Monthly Archives: August 2023

Maroon Creek – 08/30/2023

Time: 9:30AM – 3:30PM

Location: Between Aspen Highlands and Maroon Lake

Maroon Creek 08/30/2023 Photo Album

Wow. I explored another high elevation mountain stream in Colorado. How was it? Read on.

In August of 2022 my wife, Jane, and daughter, Amy, accompanied me on an e-bike excursion from Aspen Highlands to Maroon Lake and back. Along the way I was in awe of Maroon Creek, as it tumbled along the valley floor toward its junction with the Roaring Fork River near Aspen, CO. I knew that one needed to take a shuttle from May through October to reach Maroon Lake and the fabled photography site for the Maroon Bells. Would the shuttle drop off fishermen at points in between? Fishing before and after the shuttle period was another option, but November and April would be quite chilly at that elevation. My daughter pointed out that autos were allowed to drive before 8:00AM or after 5:00PM. Given all the logistical issues with accessing Maroon Creek, I was convinced that the fishery was lightly pressured and worth the effort to explore.

On Wednesday, August 30, fly fishing on Maroon Creek became a reality. As I prepared for the Maroon Creek adventure, I called the White River National Forest ranger district office in Carbondale. The folks there were extremely helpful, and I found myself at the East Maroon Portal on Wednesday morning at 8:30AM. The air temperature was fifty degrees, so I procrastinated my preparation for thirty minutes, while I waited for the sun to rise and warm the high elevation valley. Eventually I assembled my Orvis Access four weight and pulled on my fleece and rain shell, and I crossed the pedestrian bridge to access the Maroon Creek Trail on the east side of the creek. The temperature eventually rose into the seventies, and I shed my rain shell, but I removed and added back the fleece several times during the day in accordance with the fluctuating cloud cover.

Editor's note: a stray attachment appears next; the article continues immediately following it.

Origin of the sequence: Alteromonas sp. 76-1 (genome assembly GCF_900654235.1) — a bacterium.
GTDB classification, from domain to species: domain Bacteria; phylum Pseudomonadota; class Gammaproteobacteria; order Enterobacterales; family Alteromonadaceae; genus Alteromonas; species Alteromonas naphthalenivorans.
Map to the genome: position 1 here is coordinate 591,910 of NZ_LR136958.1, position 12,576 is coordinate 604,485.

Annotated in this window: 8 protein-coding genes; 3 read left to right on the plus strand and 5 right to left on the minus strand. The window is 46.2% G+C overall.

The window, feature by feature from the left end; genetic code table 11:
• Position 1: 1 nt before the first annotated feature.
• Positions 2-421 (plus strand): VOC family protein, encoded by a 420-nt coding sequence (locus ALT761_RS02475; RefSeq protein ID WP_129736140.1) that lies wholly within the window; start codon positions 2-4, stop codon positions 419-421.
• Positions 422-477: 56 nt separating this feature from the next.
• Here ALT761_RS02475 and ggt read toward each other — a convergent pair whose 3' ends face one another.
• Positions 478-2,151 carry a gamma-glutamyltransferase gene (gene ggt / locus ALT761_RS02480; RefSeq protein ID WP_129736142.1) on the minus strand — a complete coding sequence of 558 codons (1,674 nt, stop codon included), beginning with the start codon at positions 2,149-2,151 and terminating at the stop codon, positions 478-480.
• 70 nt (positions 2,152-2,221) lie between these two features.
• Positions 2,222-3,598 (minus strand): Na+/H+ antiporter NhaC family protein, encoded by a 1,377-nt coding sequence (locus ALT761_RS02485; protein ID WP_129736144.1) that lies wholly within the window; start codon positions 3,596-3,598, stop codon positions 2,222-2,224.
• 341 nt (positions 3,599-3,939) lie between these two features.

Massive Pool

The man that I spoke to at the ranger district office mentioned a huge and very popular pool downstream from the bridge crossing, and the young lady at the welcome station echoed his recommendation, so I veered to the left and wandered downstream along the trail for forty yards. Sure enough, a huge horseshoe shaped pool appeared where the creek made a sharp, greater than ninety degree bend. Wide shelf pools existed on both sides of the main current which deflected off the eastern bank and turned back toward the northwest. I found a gap in the bushes to allow unobstructed backcasts on the eastern bank, and I rigged with a tan size 8 pool toy hopper and a salvation nymph. I was new to the pool and somewhat intimidated by the size, but I began lobbing casts to the main current. The entire area was shrouded in shade, but a glare made following my fly difficult, as it bounced along the entering center current. Much to my surprise, as I was prospecting left, right and straight ahead; several rises appeared. I attempted to spot some casts in the vicinity of the surface feeders, but I managed only a refusal for my efforts. At least five rises were visible, so I decided to abandon the dry/dropper and switched to a single olive-brown size 14 deer hair caddis. A caddis is always my go to default, when I am uncertain about the source of trout feeding, but in this case the ploy failed, and after fifteen minutes of futile casting, I surrendered to the pool and resumed my original plan.

I walked back to the bridge and picked up the Maroon Creek Trail which paralleled the creek southward to the junction of East and West Maroon Creeks. A crude estimate on the parking lot map suggested that the creek ran a mile from the East Maroon Creek Portal to the confluence, so I hiked for .3 mile to get away from the parking lot but also to allow sufficient stream distance to cover over the course of the day. The trail began to angle uphill and away from the creek, so I cut through the woods and quickly found a space between the trees to access the creek.

This Small Pocket Produced Quite a Few Trout

Big Mouth